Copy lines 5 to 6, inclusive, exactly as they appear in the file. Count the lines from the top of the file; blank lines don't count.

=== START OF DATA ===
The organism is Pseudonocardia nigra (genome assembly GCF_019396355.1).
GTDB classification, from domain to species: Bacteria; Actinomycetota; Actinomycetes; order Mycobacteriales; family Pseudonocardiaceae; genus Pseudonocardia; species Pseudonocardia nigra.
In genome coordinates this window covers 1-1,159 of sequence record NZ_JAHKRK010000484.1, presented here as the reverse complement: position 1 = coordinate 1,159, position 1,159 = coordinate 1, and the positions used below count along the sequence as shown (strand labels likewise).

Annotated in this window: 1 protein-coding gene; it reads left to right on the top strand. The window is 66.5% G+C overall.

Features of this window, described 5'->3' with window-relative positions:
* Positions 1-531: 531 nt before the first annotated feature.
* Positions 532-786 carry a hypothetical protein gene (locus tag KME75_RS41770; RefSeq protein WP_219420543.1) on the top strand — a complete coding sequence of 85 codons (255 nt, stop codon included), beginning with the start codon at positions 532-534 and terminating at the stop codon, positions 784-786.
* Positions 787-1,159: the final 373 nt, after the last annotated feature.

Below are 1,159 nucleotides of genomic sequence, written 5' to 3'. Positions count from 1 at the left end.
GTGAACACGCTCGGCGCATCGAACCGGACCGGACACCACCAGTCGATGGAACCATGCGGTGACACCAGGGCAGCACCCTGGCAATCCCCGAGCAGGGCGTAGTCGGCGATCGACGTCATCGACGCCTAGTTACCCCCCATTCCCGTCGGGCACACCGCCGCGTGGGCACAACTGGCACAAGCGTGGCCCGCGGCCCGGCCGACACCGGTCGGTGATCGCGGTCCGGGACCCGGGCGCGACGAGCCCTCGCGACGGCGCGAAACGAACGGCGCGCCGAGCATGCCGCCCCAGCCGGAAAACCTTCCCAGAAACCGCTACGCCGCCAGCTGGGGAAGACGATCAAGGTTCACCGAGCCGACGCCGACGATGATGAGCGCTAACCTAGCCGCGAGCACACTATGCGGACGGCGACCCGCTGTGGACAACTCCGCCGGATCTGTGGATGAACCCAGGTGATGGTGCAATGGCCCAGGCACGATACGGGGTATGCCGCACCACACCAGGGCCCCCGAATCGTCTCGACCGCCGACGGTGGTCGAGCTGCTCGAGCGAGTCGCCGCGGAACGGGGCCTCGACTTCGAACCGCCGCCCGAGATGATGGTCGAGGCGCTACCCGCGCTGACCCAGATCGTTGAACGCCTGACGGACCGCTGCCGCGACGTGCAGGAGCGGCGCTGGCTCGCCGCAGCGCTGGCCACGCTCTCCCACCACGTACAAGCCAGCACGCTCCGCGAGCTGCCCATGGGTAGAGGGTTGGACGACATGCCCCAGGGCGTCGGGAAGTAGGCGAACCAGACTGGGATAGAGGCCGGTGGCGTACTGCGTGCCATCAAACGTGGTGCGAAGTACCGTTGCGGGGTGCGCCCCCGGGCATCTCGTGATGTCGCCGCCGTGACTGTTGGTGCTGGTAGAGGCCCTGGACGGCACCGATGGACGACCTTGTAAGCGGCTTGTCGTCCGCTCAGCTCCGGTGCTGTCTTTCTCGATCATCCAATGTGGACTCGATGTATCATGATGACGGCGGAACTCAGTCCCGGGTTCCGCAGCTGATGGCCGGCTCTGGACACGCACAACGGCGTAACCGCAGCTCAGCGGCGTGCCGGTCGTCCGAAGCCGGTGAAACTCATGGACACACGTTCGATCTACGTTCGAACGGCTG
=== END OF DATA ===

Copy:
Features of this window, described 5'->3' with window-relative positions:
* Positions 1-531: 531 nt before the first annotated feature.